Yet the company hadn’t disclosed — or remedied — the problem, even when it measured C8 above that amount. Instead, in 1991, just months after realizing that the level of C8 in Lubeck’s water had exceeded DuPont’s guideline, the company decided to use a new lab to analyze C8 levels in water.
The new lab came up with C8 levels that were, on average, much lower than the results of DuPont’s in-house lab.
By the time the lawsuits were underway, the company decided to find a lab that would more accurately measure the chemical. In 2001, as Reilly explained to his son, it switched back “to a much better analytical method that may bring in numbers that will alarm citizens.”
We learned recently that our analytical technique has very poor recovery, often 25%, so any results we get should be multiplied by a factor of 4 or even 5. However, that has not been the practice, so we have been telling the agencies results that are certainly low. Not a pretty situation, especially since we have been telling the drinking water folks not to worry, results have been under the level we deem “safe” of 1 ppb. We now fear we will get data from a better technique that will exceed the number we have touted as safe. Ugh.
Reilly had been fretting over the company’s responsibility for the contamination for some time. “We really should not let situations arise like this,” he wrote to his son in 1999. “We should have used a commercial landfill and let them deal with these issues.” And he also offered some hints as to why a corporation would knowingly let a toxic chemical seep into ground and water beyond its facility.
The plant tries to save money and apparently did not consider how it might look that this guy’s cows are drinking the rainwater that has percolated through our waste.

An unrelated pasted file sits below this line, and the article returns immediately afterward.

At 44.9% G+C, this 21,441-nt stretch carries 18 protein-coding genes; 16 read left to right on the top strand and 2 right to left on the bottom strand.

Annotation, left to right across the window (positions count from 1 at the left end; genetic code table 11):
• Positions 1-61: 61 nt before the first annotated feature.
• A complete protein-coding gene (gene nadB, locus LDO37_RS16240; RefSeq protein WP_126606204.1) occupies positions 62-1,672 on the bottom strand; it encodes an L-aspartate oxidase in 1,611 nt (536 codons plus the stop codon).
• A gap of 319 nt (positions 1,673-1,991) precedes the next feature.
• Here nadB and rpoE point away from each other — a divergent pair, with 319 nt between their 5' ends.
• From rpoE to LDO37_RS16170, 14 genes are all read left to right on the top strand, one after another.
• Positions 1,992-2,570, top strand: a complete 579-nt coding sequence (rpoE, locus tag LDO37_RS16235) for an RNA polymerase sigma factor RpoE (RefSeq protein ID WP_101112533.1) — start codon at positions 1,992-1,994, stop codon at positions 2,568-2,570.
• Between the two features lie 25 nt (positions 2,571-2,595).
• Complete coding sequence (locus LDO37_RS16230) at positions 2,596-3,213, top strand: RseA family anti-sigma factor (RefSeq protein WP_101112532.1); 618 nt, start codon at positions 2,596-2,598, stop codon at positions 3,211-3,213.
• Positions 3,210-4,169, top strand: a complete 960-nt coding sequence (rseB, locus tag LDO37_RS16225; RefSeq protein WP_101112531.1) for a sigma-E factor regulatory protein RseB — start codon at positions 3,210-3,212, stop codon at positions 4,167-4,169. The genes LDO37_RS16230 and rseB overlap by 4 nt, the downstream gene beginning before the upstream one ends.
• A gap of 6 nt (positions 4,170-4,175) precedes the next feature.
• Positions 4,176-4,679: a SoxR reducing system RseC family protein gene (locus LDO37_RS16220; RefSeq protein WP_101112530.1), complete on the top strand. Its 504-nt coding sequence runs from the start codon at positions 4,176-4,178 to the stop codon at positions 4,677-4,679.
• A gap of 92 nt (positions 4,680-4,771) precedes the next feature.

When he was deposed in June 2015, though, Reilly said he didn’t mean to suggest that DuPont should have to pay punitive damages.
Reilly, or “The Bernard,” as he signs off on occasion, apparently wasn’t privy to much of what DuPont knew about C8’s effects on humans — and, at least in 1998, didn’t think it harmed them. But he did know there was plenty of evidence that the chemical made lab animals sick. As he made clear to his son, the company was planning to conduct a primate study in 1999, together with 3M, which supplied DuPont with C8. 3M had conducted a monkey study 20 years before that produced disturbing, though not conclusive, findings.
Even before the new primate study was completed, however, Reilly clearly grasped the severity of DuPont’s legal problems. Apparently, though, he thought some of his higher-ups did not. While DuPont pressed for a trial in the Tennant case, he felt that going to trial was a bad idea and, as he wrote to his son in 1999, he took it upon himself to “describe to the plant folks why the guy who is suing us over his cattle grazing downstream of our landfill would crucify us before a jury. … Most simply do not believe how big and bad we would look.”